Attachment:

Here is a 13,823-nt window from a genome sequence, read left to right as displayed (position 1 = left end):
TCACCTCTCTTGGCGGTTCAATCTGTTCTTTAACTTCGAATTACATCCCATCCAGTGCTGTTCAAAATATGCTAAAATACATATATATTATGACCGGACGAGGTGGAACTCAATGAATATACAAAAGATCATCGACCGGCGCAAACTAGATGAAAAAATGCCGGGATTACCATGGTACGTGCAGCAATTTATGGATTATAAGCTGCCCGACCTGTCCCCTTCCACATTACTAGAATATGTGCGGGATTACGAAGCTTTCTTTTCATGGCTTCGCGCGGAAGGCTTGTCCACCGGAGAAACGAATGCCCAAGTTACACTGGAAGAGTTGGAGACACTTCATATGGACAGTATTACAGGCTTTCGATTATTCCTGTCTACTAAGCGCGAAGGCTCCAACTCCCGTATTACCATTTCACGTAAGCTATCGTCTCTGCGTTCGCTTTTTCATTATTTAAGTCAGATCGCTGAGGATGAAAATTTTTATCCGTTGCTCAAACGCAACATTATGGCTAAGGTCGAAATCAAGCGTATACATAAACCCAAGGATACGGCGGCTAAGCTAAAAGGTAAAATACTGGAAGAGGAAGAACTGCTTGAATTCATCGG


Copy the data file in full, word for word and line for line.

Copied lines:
Here is a 13,823-nt window from a genome sequence, read left to right as displayed (position 1 = left end):
TCACCTCTCTTGGCGGTTCAATCTGTTCTTTAACTTCGAATTACATCCCATCCAGTGCTGTTCAAAATATGCTAAAATACATATATATTATGACCGGACGAGGTGGAACTCAATGAATATACAAAAGATCATCGACCGGCGCAAACTAGATGAAAAAATGCCGGGATTACCATGGTACGTGCAGCAATTTATGGATTATAAGCTGCCCGACCTGTCCCCTTCCACATTACTAGAATATGTGCGGGATTACGAAGCTTTCTTTTCATGGCTTCGCGCGGAAGGCTTGTCCACCGGAGAAACGAATGCCCAAGTTACACTGGAAGAGTTGGAGACACTTCATATGGACAGTATTACAGGCTTTCGATTATTCCTGTCTACTAAGCGCGAAGGCTCCAACTCCCGTATTACCATTTCACGTAAGCTATCGTCTCTGCGTTCGCTTTTTCATTATTTAAGTCAGATCGCTGAGGATGAAAATTTTTATCCGTTGCTCAAACGCAACATTATGGCTAAGGTCGAAATCAAGCGTATACATAAACCCAAGGATACGGCGGCTAAGCTAAAAGGTAAAATACTGGAAGAGGAAGAACTGCTTGAATTCATCGG